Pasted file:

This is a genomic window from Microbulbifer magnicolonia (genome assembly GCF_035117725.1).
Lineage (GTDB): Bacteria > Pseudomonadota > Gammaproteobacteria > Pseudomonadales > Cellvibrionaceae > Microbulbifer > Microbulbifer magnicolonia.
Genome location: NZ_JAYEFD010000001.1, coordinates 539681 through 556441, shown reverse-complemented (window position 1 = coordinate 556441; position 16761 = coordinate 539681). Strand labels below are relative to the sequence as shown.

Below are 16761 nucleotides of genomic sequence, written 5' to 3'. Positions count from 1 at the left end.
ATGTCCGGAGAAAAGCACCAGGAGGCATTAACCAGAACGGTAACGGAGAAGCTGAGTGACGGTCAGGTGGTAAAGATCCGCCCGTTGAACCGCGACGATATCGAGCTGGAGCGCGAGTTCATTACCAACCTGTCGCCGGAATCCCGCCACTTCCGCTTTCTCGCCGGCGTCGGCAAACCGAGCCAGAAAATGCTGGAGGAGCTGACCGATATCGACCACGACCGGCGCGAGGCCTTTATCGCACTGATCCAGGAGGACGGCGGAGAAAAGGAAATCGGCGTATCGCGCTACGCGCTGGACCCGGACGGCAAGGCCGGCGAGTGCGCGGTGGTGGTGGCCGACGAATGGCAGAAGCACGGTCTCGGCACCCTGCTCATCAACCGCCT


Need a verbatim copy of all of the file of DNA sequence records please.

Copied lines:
This is a genomic window from Microbulbifer magnicolonia (genome assembly GCF_035117725.1).
Lineage (GTDB): Bacteria > Pseudomonadota > Gammaproteobacteria > Pseudomonadales > Cellvibrionaceae > Microbulbifer > Microbulbifer magnicolonia.
Genome location: NZ_JAYEFD010000001.1, coordinates 539681 through 556441, shown reverse-complemented (window position 1 = coordinate 556441; position 16761 = coordinate 539681). Strand labels below are relative to the sequence as shown.

Below are 16761 nucleotides of genomic sequence, written 5' to 3'. Positions count from 1 at the left end.
ATGTCCGGAGAAAAGCACCAGGAGGCATTAACCAGAACGGTAACGGAGAAGCTGAGTGACGGTCAGGTGGTAAAGATCCGCCCGTTGAACCGCGACGATATCGAGCTGGAGCGCGAGTTCATTACCAACCTGTCGCCGGAATCCCGCCACTTCCGCTTTCTCGCCGGCGTCGGCAAACCGAGCCAGAAAATGCTGGAGGAGCTGACCGATATCGACCACGACCGGCGCGAGGCCTTTATCGCACTGATCCAGGAGGACGGCGGAGAAAAGGAAATCGGCGTATCGCGCTACGCGCTGGACCCGGACGGCAAGGCCGGCGAGTGCGCGGTGGTGGTGGCCGACGAATGGCAGAAGCACGGTCTCGGCACCCTGCTCATCAACCGCCT